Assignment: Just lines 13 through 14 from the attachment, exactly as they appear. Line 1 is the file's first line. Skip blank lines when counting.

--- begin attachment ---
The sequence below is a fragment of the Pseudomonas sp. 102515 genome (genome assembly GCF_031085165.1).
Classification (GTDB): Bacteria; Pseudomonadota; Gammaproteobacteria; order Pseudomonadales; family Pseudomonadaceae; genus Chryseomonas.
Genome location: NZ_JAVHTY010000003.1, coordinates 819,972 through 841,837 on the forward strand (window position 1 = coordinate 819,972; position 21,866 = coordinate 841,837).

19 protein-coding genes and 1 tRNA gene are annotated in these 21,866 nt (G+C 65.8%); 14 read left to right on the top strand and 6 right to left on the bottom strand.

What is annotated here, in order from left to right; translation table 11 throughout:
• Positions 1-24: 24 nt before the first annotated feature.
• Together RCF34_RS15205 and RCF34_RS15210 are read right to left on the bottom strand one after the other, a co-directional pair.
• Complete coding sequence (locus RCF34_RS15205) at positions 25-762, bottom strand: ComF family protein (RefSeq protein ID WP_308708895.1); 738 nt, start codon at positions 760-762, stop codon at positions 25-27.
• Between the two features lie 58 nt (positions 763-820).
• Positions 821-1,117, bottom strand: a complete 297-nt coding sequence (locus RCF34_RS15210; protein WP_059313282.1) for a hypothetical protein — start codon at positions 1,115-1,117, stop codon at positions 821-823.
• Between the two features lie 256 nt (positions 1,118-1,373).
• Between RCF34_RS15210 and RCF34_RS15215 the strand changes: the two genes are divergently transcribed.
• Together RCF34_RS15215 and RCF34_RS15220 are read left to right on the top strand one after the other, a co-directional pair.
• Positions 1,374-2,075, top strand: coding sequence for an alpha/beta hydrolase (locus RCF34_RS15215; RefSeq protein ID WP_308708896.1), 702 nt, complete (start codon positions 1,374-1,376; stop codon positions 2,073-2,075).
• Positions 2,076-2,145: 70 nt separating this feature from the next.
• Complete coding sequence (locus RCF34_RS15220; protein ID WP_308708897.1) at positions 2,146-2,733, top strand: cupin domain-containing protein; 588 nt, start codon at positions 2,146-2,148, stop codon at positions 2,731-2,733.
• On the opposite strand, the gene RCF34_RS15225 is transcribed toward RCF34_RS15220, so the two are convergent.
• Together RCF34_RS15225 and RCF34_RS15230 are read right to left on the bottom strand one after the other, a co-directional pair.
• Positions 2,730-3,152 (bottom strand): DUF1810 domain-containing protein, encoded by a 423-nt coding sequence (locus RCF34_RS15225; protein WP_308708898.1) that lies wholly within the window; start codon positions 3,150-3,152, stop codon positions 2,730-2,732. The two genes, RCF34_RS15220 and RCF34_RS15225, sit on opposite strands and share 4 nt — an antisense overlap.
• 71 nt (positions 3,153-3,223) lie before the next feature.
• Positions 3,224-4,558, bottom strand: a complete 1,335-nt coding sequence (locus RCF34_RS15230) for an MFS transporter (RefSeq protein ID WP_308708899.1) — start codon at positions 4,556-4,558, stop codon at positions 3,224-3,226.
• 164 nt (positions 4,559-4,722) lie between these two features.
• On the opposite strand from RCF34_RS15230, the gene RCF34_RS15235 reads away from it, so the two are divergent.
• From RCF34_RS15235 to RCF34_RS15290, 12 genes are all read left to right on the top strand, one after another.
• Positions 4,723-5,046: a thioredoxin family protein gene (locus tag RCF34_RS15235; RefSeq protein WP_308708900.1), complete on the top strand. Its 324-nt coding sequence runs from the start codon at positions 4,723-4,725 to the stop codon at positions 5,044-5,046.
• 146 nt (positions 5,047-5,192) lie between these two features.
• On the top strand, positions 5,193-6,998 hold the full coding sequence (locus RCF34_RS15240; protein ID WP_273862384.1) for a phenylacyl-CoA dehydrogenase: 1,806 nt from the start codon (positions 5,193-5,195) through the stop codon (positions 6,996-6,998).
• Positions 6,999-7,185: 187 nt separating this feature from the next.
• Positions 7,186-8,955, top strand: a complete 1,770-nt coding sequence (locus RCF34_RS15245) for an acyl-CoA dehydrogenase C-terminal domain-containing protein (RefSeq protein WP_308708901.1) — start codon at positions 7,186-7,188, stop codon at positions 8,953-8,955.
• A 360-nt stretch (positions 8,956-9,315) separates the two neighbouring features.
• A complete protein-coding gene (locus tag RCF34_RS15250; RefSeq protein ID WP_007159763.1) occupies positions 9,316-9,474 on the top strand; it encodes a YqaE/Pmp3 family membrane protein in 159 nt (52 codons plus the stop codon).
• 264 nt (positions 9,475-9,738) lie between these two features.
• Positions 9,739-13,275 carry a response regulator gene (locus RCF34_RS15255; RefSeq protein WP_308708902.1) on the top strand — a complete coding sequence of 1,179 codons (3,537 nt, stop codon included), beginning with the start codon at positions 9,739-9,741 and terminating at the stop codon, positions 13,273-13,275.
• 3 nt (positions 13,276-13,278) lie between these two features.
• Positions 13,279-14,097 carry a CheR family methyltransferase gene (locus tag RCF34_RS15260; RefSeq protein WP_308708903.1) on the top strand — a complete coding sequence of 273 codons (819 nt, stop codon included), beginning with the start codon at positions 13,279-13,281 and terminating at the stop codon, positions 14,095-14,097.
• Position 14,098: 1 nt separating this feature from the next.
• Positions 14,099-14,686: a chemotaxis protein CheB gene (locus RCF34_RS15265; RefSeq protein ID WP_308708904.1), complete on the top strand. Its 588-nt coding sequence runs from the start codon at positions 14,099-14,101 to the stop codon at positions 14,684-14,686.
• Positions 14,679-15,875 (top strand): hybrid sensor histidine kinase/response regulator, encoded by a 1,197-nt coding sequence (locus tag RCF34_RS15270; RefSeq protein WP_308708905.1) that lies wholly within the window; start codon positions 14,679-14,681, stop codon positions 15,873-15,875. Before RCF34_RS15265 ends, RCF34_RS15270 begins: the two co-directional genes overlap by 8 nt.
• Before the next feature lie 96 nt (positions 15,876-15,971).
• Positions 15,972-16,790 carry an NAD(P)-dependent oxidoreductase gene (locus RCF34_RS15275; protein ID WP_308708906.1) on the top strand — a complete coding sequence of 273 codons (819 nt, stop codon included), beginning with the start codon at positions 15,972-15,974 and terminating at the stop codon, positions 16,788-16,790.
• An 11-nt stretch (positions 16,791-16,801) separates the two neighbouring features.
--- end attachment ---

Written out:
• Together RCF34_RS15215 and RCF34_RS15220 are read left to right on the top strand one after the other, a co-directional pair.
• Positions 1,374-2,075, top strand: coding sequence for an alpha/beta hydrolase (locus RCF34_RS15215; RefSeq protein ID WP_308708896.1), 702 nt, complete (start codon positions 1,374-1,376; stop codon positions 2,073-2,075).